A bar between the shoes in a drum brake
Push bike
Push button
A switch which is engaged by pushing a button in. In most cases there are several Button options so that when one is selected, the previously selected button is pushed back out (de-selected).
A switch which is engaged by pushing a button in. In most cases there are several Button options so that when one is selected, the previously selected button is pushed back out (de-selected).
Pusher axle
A non-powered axle placed ahead of the drive axle in large trucks. Contrasted with a Tag axle which is placed behind the drive axle.
Push-pull Amplifier
Push rod
The rod that connects the Valve lifter to one end of the Rocker arm. Used on valve-in-head installations where the cam is below the piston and the valves are above the piston. The rods are moved by the cam and activate the valve lifter. Engines with overhead cams do not need push rods because the camshaft connects to the valves directly.

Push rod engine
Pushrod engine
Pushrod engineClick image to supersize
Pushrod engine

An engine configuration where the camshafts are located lower in the engine. Connecting rods and other components are used to operate the valves at the top of the cylinder heads

Pushrod measuring tool
A tool which measures the length of pushrod needed in an engine; a pushrod of proper length is vital to keep the rocker in the center of the valve, minimize the risk of breakage and extend the valve guide life
Push start
A procedure of starting a vehicle with a manual transmission by pushing the vehicle with another vehicle or by the power of several strong people or by coasting downhill. Once sufficient speed is obtained and the clutch is disengaged (the pedal or lever is pushed in) and the transmission in second gear, then engaging the clutch. At this point, the engine will turn over and start. This procedure will not work with a vehicle with an automatic transmission. The British term is bump start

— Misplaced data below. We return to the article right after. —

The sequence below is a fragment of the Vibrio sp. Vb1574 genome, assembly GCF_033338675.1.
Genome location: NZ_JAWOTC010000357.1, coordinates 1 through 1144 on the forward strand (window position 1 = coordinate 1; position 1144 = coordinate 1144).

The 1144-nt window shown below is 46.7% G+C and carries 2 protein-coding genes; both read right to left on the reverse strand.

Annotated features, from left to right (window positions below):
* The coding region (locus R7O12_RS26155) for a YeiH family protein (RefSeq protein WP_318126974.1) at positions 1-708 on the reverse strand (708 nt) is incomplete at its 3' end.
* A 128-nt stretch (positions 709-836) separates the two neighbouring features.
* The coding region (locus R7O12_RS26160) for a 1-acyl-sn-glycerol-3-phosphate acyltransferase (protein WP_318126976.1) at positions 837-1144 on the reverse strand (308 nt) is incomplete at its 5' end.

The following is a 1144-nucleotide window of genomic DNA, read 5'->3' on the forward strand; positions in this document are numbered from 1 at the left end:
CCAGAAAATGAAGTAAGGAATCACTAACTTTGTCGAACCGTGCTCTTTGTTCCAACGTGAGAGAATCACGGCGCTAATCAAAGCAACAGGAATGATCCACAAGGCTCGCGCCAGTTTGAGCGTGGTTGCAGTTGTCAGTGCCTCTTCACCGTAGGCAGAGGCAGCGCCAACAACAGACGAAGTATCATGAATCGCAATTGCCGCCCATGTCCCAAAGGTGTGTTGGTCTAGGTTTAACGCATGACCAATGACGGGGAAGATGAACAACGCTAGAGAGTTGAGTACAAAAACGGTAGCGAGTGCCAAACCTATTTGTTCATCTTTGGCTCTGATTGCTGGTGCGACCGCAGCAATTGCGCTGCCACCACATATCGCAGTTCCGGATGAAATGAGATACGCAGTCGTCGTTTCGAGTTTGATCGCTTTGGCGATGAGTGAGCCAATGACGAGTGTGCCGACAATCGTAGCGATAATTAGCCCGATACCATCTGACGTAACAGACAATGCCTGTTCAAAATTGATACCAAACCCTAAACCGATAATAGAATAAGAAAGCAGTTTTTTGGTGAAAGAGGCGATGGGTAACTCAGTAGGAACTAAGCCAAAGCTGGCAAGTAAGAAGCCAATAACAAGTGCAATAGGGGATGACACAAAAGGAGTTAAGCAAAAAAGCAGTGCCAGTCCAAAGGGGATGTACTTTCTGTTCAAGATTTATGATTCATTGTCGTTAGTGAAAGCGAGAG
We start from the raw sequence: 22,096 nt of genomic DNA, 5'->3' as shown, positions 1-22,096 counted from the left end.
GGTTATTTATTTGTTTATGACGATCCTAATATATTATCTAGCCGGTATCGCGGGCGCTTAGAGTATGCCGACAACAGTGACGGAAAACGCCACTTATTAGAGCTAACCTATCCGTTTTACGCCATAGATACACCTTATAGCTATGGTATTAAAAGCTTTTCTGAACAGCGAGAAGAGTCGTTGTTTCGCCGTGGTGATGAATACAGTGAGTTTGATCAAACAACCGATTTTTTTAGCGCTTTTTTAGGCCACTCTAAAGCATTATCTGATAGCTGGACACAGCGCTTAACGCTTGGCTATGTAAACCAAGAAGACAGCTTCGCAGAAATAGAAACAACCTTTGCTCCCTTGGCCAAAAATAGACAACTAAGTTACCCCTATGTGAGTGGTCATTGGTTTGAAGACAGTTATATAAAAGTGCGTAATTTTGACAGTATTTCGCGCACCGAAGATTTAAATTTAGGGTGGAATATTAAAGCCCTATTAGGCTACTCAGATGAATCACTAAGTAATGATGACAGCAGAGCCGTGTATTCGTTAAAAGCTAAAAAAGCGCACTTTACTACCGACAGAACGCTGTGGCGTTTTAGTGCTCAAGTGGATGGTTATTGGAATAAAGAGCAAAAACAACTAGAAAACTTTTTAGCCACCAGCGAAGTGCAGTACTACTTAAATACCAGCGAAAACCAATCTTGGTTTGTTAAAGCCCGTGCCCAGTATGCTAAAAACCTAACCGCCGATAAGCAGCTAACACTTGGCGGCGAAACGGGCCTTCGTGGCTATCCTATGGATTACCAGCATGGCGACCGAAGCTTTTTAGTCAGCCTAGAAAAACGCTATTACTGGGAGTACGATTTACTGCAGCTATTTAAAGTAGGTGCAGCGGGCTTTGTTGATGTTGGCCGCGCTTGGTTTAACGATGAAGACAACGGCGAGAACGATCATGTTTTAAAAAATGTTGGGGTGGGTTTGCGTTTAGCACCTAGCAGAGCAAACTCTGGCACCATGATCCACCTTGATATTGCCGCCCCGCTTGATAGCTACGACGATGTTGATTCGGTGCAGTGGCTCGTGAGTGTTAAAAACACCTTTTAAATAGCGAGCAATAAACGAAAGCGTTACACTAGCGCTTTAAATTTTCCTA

Push-type clutch
A conventional clutch in which the clutch release bearing is pushed towards the flywheel when the clutch is disengaged. Compare Pull-type clutch
Put the pedal to the metal
Trucker slang for accelerate, speed up as in ‘Let’s put the pedal to the metal.’
A malleable cement or paste used for repairing minor panel imperfections, e.g., chips or scratches on the filled surface; it is used after normal filling and gives an extremely smooth surface.

Putty knife
A tool for scraping off dirt, carbon, and paint or for applying putty
Abbreviation for photovoltaic
Abbreviation for Ported vacuum advance
  1. Abbreviation for Polyvinyl chloride
  2. Abbreviation for Photovoltaic cell that converts sunlight directly into energy: A method for producing energy by converting sunlight using photovoltaic cells (PVCs) that are solid-state single converter devices. Although currently not in wide usage, commercial customers have a growing interest in usage and, therefore, DOE has a growing interest in the impact of PVCs on energy consumption. Economically, PVCs are competitive with other sources of electricity.
PVC seam sealing
The sealing of seams with PVC sealant to prevent the penetration of corrosive agents
PVC tape
PVC underbody treatment
A treatment of the underbody of a vehicle to protect it from chipping due to gravel or stones and corrosive agents
PVC underseal
A protective PVC coating applied to the underbody of a vehicle
PVC underseal coating
A protective PVC coating applied to the underbody of a vehicle
Abbreviation for Ported vacuum switch. A temperature-activated switch that changes vacuum connections when the coolant temperature changes
Abbreviation for power windows.
P&W key
Abbreviation for Pulse Width Modulation
Abbreviation for pressurized-water reactor
Abbreviation for Power Ground for PCM
A highly visible marker for controlling traffic.
The thermal decomposition of biomass at high temperatures (greater than 200°C in the absence of air. The end product of pyrolysis is a mixture of solids (char), liquids (oxygenated oils), and gases (Methane, carbon monoxide, and carbon dioxide) with proportions determined by operating temperature, pressure, oxygen content, and other conditions.
A device which determines the temperature in various parts of a tire.
Pyroxylin paint
An early type of quick drying synthetic paint.